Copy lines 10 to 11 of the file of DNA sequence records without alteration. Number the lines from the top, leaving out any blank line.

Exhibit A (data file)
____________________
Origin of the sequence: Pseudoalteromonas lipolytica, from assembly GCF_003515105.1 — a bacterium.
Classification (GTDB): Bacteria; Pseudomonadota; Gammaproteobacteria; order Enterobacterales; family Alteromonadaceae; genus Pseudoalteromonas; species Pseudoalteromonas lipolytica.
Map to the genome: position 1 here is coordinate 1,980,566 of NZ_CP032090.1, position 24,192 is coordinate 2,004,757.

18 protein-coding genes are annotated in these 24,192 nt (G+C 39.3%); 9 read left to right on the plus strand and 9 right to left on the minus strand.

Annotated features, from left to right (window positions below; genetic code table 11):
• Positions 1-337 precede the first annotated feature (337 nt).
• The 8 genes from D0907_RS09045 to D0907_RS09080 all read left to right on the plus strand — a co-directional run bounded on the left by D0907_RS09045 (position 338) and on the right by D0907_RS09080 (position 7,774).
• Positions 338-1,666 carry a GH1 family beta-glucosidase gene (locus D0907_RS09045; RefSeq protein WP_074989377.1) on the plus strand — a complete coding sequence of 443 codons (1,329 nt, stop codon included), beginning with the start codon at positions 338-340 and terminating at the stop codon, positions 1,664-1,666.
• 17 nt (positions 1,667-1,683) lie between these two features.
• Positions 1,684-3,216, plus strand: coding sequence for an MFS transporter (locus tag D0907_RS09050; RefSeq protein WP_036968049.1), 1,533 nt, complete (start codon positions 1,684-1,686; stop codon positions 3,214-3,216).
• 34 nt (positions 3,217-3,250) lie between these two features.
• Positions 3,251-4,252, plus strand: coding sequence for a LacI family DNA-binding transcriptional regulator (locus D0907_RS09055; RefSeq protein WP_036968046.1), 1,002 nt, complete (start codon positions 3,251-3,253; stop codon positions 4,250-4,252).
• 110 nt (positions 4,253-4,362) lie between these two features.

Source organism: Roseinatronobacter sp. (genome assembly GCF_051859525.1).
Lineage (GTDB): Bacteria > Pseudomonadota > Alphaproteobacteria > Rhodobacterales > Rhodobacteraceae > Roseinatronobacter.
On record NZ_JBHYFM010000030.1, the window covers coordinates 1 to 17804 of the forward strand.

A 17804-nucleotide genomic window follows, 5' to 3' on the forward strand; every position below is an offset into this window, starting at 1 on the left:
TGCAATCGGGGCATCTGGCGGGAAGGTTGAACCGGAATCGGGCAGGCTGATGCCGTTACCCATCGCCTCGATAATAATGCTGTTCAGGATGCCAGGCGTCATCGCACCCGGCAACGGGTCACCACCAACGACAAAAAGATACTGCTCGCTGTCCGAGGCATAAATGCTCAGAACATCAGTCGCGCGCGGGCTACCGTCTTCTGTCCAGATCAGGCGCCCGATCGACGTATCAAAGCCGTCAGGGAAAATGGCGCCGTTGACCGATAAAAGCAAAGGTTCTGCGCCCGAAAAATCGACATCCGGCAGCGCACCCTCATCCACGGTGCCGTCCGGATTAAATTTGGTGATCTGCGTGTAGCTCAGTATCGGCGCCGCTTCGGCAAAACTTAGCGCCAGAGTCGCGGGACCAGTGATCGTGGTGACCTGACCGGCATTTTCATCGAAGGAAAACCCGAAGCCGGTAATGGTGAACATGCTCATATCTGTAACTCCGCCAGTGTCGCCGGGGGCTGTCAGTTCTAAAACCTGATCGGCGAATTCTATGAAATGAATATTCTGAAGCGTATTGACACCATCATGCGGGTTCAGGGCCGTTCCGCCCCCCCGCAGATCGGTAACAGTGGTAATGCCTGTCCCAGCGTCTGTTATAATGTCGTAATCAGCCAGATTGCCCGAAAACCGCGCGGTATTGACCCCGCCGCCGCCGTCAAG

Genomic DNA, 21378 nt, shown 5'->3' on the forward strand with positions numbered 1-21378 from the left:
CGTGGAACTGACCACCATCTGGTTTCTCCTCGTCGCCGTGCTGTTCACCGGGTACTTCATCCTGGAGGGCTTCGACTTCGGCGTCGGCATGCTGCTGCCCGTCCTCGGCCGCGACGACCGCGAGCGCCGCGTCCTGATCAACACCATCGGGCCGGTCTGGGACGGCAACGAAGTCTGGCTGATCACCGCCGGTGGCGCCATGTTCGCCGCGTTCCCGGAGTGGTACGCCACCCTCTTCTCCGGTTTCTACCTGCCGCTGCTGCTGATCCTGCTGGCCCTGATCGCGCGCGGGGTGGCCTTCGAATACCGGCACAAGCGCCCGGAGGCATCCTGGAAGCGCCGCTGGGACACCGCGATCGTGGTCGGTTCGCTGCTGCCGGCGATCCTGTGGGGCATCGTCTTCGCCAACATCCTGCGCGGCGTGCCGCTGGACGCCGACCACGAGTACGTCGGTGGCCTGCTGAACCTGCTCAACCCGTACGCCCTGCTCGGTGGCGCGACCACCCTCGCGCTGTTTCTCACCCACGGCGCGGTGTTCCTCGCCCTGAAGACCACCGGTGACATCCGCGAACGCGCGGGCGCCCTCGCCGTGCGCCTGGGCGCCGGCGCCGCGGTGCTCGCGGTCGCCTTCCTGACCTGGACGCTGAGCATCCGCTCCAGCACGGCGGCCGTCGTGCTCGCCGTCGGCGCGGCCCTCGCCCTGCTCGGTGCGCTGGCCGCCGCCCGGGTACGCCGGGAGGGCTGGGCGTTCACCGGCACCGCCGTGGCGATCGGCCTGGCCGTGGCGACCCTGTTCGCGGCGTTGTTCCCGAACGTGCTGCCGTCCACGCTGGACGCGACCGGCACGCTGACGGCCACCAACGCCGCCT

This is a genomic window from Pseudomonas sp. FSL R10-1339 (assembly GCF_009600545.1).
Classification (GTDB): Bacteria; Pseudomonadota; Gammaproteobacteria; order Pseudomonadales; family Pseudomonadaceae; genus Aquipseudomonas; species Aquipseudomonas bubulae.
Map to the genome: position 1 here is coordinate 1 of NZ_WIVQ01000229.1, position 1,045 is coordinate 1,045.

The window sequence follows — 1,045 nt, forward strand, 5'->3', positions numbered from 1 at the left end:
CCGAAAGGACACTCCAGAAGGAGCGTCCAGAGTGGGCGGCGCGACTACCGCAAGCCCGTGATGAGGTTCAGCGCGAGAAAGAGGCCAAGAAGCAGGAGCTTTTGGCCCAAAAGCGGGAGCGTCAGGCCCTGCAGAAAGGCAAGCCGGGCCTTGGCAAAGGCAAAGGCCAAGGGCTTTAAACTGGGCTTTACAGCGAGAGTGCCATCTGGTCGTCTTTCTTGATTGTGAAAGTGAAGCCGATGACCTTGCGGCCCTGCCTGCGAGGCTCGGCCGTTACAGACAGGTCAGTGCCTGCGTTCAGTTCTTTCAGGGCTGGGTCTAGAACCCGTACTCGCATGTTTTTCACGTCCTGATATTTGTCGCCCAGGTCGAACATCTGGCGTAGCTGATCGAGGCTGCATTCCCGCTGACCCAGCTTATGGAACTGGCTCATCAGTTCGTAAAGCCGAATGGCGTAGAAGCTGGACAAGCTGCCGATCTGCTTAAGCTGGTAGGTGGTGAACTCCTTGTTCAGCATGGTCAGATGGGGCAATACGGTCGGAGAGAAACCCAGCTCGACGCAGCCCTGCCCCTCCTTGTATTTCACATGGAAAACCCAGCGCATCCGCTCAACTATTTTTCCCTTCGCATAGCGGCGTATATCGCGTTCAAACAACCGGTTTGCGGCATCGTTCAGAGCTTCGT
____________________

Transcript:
• Positions 1,684-3,216, plus strand: coding sequence for an MFS transporter (locus tag D0907_RS09050; RefSeq protein WP_036968049.1), 1,533 nt, complete (start codon positions 1,684-1,686; stop codon positions 3,214-3,216).
• 34 nt (positions 3,217-3,250) lie between these two features.